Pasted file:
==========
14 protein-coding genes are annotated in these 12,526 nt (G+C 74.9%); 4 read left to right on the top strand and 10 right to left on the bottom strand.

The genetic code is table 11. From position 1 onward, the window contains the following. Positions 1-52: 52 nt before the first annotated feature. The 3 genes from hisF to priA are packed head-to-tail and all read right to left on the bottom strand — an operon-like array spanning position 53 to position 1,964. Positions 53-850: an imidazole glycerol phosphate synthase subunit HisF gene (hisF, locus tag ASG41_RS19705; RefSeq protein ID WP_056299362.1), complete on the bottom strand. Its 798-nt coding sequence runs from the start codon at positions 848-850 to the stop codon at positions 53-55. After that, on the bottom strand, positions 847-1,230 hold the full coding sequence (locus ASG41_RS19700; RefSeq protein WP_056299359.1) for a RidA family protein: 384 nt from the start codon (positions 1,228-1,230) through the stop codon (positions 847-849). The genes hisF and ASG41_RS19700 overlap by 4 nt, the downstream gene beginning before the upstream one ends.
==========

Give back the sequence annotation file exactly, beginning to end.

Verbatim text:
14 protein-coding genes are annotated in these 12,526 nt (G+C 74.9%); 4 read left to right on the top strand and 10 right to left on the bottom strand.

The genetic code is table 11. From position 1 onward, the window contains the following. Positions 1-52: 52 nt before the first annotated feature. The 3 genes from hisF to priA are packed head-to-tail and all read right to left on the bottom strand — an operon-like array spanning position 53 to position 1,964. Positions 53-850: an imidazole glycerol phosphate synthase subunit HisF gene (hisF, locus tag ASG41_RS19705; RefSeq protein ID WP_056299362.1), complete on the bottom strand. Its 798-nt coding sequence runs from the start codon at positions 848-850 to the stop codon at positions 53-55. After that, on the bottom strand, positions 847-1,230 hold the full coding sequence (locus ASG41_RS19700; RefSeq protein WP_056299359.1) for a RidA family protein: 384 nt from the start codon (positions 1,228-1,230) through the stop codon (positions 847-849). The genes hisF and ASG41_RS19700 overlap by 4 nt, the downstream gene beginning before the upstream one ends.